Having a swimming pool is crazy fun – especially if you have kids. However, it can also be just as dangerous, especially if you’re not careful. As a swimming pool owner, you need to ensure that every aspect of your swimming pool is absolutely safe – especially if you’ve got children around or even pets.
With that in mind, we’ll take a look at some of the most common deficiencies and dangers pool owners encounter!
We probably don’t have to explain this part all that much, but functional electrical wiring is an absolute must for swimming pools. If something goes wrong here, the consequences could be disastrous; we all know how electricity and water aren’t the best mix.
So, lights, pumps, and other electrical devices near your pool must be connected adequately – with a ground fault circuit interrupter or a GFIC. Be sure to clean your pool maintenance equipment regularly to prevent any accidents. If you’ve recently pumped the water out of your pool, for example, you’ll want to get a sump pump cleaning done by a professional.
Just like any other surface, the deck of a swimming pool ages – few materials are impervious to wear and tear. With time, algae might develop on your deck surfaces, resulting in a slippery coating that’s bound to produce potentially dangerous falls.
Don’t want to slip and fall all over your pool deck? If you want to reduce the odds of a nasty injury or, at best, a ridiculous home video that’ll end up on YouTube – ensure your deck gets a thorough pressure washing at least once a year.
There are also silica sands that you can mix in with your concrete sealer and get something more slip-resistant and textured.
Stairs and Ladders
Yep, most of us have seen at least one swimming pool injury on ladders or stairs. Plenty of pools have nosing tile that’s colored to ensure it stands out – and the tile’s texture helps us feel the step edges, even under the water.
Remember – even with that, you’re more likely to get hurt or fall if you enter the pool at night, especially if you don’t use underwater lights to provide some much-needed illumination in the pool.
If you’re using a ladder with handrails, it’s a good idea to check whether they’re firm once in a while. It tends to loosen as time goes on, particularly if it’s seeing a lot of use. And a shifty ladder with unstable rails is a guaranteed recipe for disaster.
Stay away from the swimming pool once it turns green – even if you don’t necessarily think it’s all that filthy. Poorly kept water is a breeding ground for all sorts of harmful bacteria. Want to avoid nasty staph infections and throat and nasal issues? Make sure that your pool’s water quality is at an acceptable level. Have a pro check the chemical levels as well, especially if you’re experiencing any kind of skin reactions after using the pool.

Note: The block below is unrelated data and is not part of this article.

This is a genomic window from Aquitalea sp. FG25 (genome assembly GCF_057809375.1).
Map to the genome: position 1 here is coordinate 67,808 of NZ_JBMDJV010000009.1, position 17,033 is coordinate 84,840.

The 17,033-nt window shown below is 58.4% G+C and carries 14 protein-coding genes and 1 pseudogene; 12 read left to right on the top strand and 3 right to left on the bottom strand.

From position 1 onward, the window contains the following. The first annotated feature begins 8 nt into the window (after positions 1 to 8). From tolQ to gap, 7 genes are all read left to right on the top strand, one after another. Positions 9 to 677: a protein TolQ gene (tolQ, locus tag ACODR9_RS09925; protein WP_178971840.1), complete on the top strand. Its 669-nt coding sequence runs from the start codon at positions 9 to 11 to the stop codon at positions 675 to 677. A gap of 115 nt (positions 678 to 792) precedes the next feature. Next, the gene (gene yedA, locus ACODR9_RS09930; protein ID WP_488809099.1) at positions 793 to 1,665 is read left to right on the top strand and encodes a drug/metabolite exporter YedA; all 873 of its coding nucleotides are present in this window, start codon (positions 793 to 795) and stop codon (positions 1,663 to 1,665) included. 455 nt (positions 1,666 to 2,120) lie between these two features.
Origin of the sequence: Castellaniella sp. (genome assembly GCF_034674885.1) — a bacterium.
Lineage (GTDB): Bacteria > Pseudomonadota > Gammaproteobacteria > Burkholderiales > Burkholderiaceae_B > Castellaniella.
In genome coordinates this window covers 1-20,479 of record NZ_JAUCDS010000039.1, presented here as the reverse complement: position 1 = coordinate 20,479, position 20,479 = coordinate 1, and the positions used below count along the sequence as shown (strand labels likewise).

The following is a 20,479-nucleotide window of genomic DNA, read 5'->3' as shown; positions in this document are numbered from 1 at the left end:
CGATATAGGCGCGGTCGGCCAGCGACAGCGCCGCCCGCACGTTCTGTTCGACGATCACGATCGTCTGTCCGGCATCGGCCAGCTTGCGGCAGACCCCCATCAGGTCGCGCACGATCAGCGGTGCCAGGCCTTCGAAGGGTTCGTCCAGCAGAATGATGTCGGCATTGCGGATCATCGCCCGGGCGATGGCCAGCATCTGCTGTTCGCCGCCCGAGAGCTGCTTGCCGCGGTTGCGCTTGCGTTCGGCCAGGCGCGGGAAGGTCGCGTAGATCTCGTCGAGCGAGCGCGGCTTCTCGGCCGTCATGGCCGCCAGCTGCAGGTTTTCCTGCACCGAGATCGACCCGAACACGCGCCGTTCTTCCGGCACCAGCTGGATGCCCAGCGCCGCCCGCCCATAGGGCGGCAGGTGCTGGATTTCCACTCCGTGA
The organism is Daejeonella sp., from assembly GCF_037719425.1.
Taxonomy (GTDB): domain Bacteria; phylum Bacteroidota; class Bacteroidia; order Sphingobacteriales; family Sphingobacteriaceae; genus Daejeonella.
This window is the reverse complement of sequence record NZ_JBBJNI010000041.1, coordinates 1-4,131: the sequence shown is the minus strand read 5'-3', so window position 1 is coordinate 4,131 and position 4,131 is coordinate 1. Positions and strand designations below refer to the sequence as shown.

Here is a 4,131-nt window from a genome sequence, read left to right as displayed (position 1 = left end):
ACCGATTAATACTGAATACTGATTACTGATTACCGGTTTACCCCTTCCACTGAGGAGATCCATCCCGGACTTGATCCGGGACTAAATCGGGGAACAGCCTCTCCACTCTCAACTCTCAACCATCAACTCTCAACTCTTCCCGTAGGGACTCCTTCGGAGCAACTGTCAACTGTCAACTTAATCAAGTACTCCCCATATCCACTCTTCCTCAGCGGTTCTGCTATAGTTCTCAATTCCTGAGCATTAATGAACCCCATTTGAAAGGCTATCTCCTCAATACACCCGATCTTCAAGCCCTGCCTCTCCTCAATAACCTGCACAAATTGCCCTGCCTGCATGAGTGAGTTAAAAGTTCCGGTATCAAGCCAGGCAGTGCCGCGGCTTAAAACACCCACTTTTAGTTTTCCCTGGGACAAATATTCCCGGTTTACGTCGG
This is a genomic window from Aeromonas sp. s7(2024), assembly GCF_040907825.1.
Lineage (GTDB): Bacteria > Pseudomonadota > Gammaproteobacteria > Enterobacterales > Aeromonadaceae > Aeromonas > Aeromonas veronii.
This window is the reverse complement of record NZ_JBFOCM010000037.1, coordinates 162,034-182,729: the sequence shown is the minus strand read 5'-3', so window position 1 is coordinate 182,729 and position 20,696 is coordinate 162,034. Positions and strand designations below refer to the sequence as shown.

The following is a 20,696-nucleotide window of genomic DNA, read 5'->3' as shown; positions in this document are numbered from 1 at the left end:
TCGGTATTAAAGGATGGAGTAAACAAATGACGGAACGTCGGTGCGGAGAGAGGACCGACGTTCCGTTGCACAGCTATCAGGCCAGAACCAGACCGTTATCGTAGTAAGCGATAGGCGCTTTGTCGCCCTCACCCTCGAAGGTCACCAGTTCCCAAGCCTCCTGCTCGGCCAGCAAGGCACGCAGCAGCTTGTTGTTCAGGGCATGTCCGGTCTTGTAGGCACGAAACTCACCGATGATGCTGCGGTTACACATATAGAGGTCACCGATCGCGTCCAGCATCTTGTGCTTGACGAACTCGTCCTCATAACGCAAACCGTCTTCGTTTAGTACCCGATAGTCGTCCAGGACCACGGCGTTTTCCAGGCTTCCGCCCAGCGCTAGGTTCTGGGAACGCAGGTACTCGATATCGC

The chemicals used to clean and maintain your pool are actually a rather potent mixture of alkalines, acids, and generally stuff that’s poisonous to people. When those chemicals react with each other in a specific way, they can become even more harmful. So, ensure they’re stored in a location where they won’t easily spill or interact with each other in any potentially dangerous way. Keep in a dry, controlled, and preferably locked place.
Your winter cover is nothing more than a huge tarp that you’ll pin down with water or sandbags and stretch over the pool’s surface when the weather makes your swimming pool unusable for the rest of the year.
However, as tight as that tarp is – it may not be sturdy enough to catch the weight of a small child, let alone an adult, without collapsing and pulling them down into the water. Make sure that no kids or pets walk over the winter pool cover – regardless of how fun the idea might seem to them. If you want to ensure no one is misusing the winter cover or the pool, look for pool safety fences online.
There’s no braver swimmer than a kid who’s just learned how to do it properly – which means they’ve got the highest chances of having an accident, especially if a cramp strikes during a particularly long swimming session. And no matter how shallow and superficially safe your pool is, younger kids should always have supervision while playing in it.
Also, it’s always a good idea to restrict the use of toys that aren’t really meant to be used in a pool – like large inflatables and flotation devices. Inflatable boats or huge inner tubes were designed to be used on the beach for a reason – they can easily trap an inexperienced swimmer beneath the surface if they turn over.
If you want to ensure your little ones are having a fun, safe time in the pool – getting them swimming lessons is generally the best way to do it. That way, they’ll know how to safely behave in a pool or on a beach, even when you’re not around.
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